My school is super strict with attendance, but if there are medical reasons of course it is fine and he needs to get better first and foremost. I am sure his tutor will say exactly the same!

Sparklingbrook Mon 31-Mar-14 17:53:07

Thanks MrsH. I hope the child that put the dodgy tackle in will think twice next time-this is horrible. Must have used quite some force to break a knee. Was in the playground too-not even PE or anything.

He will definitely be out all day tomorrow then we take it from there. His attendance up til now from September fortunately is 100%

BackforGood Mon 31-Mar-14 18:02:07

No reason to worry about his attendance then - it's fine, and clearly they realise it's genuine when you have to go for further appts.
Generally his mates will be fighting to help him at lunchtime, if it means an early lunch / no-queue pass wink
Doesn't have to have been a horrific tackle for a fracture, it just happens to be the way a person lands, or unlucky with the angle thy are caught - it's life, if you don't wrap your dc in cotton wool all their lives.

Sparklingbrook Mon 31-Mar-14 18:06:34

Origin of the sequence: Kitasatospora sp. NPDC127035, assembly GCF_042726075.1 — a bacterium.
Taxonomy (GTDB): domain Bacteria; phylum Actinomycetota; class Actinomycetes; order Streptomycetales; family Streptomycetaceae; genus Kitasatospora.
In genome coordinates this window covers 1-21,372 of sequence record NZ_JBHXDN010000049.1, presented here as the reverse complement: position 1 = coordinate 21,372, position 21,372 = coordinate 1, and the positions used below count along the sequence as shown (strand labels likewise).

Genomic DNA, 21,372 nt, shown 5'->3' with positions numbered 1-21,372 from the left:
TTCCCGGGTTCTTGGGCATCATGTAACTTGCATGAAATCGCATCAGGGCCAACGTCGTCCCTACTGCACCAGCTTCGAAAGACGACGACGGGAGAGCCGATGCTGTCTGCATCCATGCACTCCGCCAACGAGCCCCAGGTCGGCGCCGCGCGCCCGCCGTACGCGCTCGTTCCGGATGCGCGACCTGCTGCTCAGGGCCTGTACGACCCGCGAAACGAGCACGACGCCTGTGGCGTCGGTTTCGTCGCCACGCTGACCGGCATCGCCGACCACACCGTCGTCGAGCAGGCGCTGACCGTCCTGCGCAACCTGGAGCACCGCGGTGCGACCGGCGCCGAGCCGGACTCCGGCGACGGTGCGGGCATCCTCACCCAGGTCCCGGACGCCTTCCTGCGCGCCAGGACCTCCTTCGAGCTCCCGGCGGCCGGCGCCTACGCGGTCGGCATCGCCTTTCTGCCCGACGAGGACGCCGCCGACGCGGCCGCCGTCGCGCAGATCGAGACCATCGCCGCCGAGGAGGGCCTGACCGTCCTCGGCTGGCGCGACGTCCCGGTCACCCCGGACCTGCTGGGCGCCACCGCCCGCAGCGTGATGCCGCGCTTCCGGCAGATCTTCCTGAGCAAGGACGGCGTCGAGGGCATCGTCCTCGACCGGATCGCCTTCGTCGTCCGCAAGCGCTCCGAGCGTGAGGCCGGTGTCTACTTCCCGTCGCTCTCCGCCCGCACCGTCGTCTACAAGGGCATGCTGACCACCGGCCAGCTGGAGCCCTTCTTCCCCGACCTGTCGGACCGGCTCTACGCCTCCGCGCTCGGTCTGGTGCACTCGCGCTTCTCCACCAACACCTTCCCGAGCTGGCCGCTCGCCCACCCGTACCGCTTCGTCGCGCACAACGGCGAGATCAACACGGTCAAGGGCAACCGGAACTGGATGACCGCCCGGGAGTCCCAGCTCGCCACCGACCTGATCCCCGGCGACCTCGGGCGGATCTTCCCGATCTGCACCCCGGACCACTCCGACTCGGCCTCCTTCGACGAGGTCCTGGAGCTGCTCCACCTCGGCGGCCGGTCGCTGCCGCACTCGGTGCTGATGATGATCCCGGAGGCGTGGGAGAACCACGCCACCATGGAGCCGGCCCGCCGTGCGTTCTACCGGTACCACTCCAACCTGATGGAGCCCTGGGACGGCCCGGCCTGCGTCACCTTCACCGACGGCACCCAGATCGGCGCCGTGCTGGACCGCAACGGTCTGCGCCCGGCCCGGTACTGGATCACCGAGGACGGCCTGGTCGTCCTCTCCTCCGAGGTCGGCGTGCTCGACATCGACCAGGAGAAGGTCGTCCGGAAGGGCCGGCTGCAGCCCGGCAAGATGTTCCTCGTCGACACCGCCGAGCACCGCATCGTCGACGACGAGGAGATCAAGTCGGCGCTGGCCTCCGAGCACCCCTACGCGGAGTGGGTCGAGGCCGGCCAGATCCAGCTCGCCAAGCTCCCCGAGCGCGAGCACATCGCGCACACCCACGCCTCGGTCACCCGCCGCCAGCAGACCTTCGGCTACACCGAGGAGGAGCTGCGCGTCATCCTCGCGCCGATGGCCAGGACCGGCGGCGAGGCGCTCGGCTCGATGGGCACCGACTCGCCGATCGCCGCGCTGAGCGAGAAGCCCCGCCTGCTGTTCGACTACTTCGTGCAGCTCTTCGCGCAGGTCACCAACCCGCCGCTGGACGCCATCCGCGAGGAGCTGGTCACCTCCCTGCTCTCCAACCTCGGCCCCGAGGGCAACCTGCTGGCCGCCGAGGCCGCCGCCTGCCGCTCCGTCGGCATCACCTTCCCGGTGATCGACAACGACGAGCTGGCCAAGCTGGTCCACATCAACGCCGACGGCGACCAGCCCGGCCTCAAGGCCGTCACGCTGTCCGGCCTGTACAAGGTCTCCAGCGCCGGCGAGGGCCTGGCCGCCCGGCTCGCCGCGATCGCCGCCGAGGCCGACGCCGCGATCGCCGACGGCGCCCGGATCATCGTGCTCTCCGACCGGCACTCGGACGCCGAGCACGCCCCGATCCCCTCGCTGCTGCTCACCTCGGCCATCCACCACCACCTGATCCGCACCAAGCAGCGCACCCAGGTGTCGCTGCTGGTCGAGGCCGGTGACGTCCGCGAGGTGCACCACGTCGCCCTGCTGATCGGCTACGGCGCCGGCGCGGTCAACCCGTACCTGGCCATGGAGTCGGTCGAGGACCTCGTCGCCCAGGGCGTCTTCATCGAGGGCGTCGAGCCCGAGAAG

He has been playing footy for 8 years Back, really we should have been in A&E a lot, but this is the first time. Miracle really.
Looks like he will miss the rest of the season for his teams though. sad

MrsHerculePoirot Mon 31-Mar-14 18:45:17

Poor him, it happens loads though I have to say, although it must be horrible when it is your child, especially for the first time. Not always a fracture, but football bumps, bruises, sprains and crutches etc... If his attendance is 100% to date then you definitely have absolutely nothing to worry about attendance wise I promise. Hope they help get him sorted at the fracture clinic tomorrow.

BackforGood Mon 31-Mar-14 18:46:05

My dd played for 5 different teams last year at her Primary school (as in 5 different sports), plus going to dance and gym clubs, plus playing football for the District side. Never injured once.

They let her out to play at lunchtime, she tripped, and fractured her wrist grin. Was gutted about missing the future games, but, hey ho - these things happen. smile